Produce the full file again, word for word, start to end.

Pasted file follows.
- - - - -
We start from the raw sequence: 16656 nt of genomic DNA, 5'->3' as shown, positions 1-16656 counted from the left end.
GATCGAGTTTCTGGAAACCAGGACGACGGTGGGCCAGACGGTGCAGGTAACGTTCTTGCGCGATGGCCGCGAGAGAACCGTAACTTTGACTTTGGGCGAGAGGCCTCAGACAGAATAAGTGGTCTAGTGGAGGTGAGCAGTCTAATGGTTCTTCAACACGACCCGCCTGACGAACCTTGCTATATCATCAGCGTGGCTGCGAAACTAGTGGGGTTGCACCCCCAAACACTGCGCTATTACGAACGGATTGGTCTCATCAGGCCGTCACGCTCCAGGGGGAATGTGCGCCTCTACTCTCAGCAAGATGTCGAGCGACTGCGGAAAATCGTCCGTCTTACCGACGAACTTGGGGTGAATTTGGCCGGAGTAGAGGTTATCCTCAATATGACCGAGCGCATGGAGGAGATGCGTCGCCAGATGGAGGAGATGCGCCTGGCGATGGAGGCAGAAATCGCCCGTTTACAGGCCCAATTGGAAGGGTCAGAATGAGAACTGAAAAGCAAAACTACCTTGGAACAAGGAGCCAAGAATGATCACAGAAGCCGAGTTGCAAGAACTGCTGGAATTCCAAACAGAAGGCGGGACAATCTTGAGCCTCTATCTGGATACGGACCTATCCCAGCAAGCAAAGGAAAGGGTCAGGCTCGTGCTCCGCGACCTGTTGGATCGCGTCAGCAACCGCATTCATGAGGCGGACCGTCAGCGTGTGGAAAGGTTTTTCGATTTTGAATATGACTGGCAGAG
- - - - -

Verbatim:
We start from the raw sequence: 16656 nt of genomic DNA, 5'->3' as shown, positions 1-16656 counted from the left end.
GATCGAGTTTCTGGAAACCAGGACGACGGTGGGCCAGACGGTGCAGGTAACGTTCTTGCGCGATGGCCGCGAGAGAACCGTAACTTTGACTTTGGGCGAGAGGCCTCAGACAGAATAAGTGGTCTAGTGGAGGTGAGCAGTCTAATGGTTCTTCAACACGACCCGCCTGACGAACCTTGCTATATCATCAGCGTGGCTGCGAAACTAGTGGGGTTGCACCCCCAAACACTGCGCTATTACGAACGGATTGGTCTCATCAGGCCGTCACGCTCCAGGGGGAATGTGCGCCTCTACTCTCAGCAAGATGTCGAGCGACTGCGGAAAATCGTCCGTCTTACCGACGAACTTGGGGTGAATTTGGCCGGAGTAGAGGTTATCCTCAATATGACCGAGCGCATGGAGGAGATGCGTCGCCAGATGGAGGAGATGCGCCTGGCGATGGAGGCAGAAATCGCCCGTTTACAGGCCCAATTGGAAGGGTCAGAATGAGAACTGAAAAGCAAAACTACCTTGGAACAAGGAGCCAAGAATGATCACAGAAGCCGAGTTGCAAGAACTGCTGGAATTCCAAACAGAAGGCGGGACAATCTTGAGCCTCTATCTGGATACGGACCTATCCCAGCAAGCAAAGGAAAGGGTCAGGCTCGTGCTCCGCGACCTGTTGGATCGCGTCAGCAACCGCATTCATGAGGCGGACCGTCAGCGTGTGGAAAGGTTTTTCGATTTTGAATATGACTGGCAGAG